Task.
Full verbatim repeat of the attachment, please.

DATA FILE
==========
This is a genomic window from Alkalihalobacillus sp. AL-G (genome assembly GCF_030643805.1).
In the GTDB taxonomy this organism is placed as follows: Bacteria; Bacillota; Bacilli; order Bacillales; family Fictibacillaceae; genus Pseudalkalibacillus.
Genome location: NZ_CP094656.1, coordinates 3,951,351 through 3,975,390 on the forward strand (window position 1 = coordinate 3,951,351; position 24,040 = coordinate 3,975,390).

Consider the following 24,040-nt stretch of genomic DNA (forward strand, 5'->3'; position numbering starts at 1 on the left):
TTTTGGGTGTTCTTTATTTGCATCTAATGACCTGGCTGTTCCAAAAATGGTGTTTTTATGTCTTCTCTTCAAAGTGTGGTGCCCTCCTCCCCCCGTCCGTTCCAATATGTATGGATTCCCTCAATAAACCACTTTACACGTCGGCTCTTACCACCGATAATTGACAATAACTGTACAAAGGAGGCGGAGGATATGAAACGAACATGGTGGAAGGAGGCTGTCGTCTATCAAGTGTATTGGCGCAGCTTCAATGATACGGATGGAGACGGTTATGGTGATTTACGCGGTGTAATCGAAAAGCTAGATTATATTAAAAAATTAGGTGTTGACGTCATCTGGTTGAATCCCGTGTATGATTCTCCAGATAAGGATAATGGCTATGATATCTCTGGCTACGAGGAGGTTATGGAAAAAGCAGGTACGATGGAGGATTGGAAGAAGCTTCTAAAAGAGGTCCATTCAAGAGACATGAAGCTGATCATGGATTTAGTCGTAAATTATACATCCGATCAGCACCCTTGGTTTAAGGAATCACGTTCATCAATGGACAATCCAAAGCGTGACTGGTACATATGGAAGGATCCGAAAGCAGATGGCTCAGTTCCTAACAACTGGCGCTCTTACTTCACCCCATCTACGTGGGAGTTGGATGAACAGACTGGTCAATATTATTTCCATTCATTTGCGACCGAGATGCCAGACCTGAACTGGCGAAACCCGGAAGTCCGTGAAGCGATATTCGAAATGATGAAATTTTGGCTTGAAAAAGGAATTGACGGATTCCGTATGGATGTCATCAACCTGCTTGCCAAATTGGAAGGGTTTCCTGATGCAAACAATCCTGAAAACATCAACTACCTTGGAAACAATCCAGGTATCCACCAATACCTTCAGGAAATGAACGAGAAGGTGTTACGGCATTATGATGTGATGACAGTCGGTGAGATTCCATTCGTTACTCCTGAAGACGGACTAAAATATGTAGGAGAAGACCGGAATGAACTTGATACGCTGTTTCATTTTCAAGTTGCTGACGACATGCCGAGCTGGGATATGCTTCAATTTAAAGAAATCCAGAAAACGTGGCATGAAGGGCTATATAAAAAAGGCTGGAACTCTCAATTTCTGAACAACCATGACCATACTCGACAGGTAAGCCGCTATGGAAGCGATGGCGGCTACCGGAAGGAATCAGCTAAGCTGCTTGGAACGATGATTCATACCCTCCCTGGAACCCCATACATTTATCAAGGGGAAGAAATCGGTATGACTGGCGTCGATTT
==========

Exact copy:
This is a genomic window from Alkalihalobacillus sp. AL-G (genome assembly GCF_030643805.1).
In the GTDB taxonomy this organism is placed as follows: Bacteria; Bacillota; Bacilli; order Bacillales; family Fictibacillaceae; genus Pseudalkalibacillus.
Genome location: NZ_CP094656.1, coordinates 3,951,351 through 3,975,390 on the forward strand (window position 1 = coordinate 3,951,351; position 24,040 = coordinate 3,975,390).

Consider the following 24,040-nt stretch of genomic DNA (forward strand, 5'->3'; position numbering starts at 1 on the left):
TTTTGGGTGTTCTTTATTTGCATCTAATGACCTGGCTGTTCCAAAAATGGTGTTTTTATGTCTTCTCTTCAAAGTGTGGTGCCCTCCTCCCCCCGTCCGTTCCAATATGTATGGATTCCCTCAATAAACCACTTTACACGTCGGCTCTTACCACCGATAATTGACAATAACTGTACAAAGGAGGCGGAGGATATGAAACGAACATGGTGGAAGGAGGCTGTCGTCTATCAAGTGTATTGGCGCAGCTTCAATGATACGGATGGAGACGGTTATGGTGATTTACGCGGTGTAATCGAAAAGCTAGATTATATTAAAAAATTAGGTGTTGACGTCATCTGGTTGAATCCCGTGTATGATTCTCCAGATAAGGATAATGGCTATGATATCTCTGGCTACGAGGAGGTTATGGAAAAAGCAGGTACGATGGAGGATTGGAAGAAGCTTCTAAAAGAGGTCCATTCAAGAGACATGAAGCTGATCATGGATTTAGTCGTAAATTATACATCCGATCAGCACCCTTGGTTTAAGGAATCACGTTCATCAATGGACAATCCAAAGCGTGACTGGTACATATGGAAGGATCCGAAAGCAGATGGCTCAGTTCCTAACAACTGGCGCTCTTACTTCACCCCATCTACGTGGGAGTTGGATGAACAGACTGGTCAATATTATTTCCATTCATTTGCGACCGAGATGCCAGACCTGAACTGGCGAAACCCGGAAGTCCGTGAAGCGATATTCGAAATGATGAAATTTTGGCTTGAAAAAGGAATTGACGGATTCCGTATGGATGTCATCAACCTGCTTGCCAAATTGGAAGGGTTTCCTGATGCAAACAATCCTGAAAACATCAACTACCTTGGAAACAATCCAGGTATCCACCAATACCTTCAGGAAATGAACGAGAAGGTGTTACGGCATTATGATGTGATGACAGTCGGTGAGATTCCATTCGTTACTCCTGAAGACGGACTAAAATATGTAGGAGAAGACCGGAATGAACTTGATACGCTGTTTCATTTTCAAGTTGCTGACGACATGCCGAGCTGGGATATGCTTCAATTTAAAGAAATCCAGAAAACGTGGCATGAAGGGCTATATAAAAAAGGCTGGAACTCTCAATTTCTGAACAACCATGACCATACTCGACAGGTAAGCCGCTATGGAAGCGATGGCGGCTACCGGAAGGAATCAGCTAAGCTGCTTGGAACGATGATTCATACCCTCCCTGGAACCCCATACATTTATCAAGGGGAAGAAATCGGTATGACTGGCGTCGATTT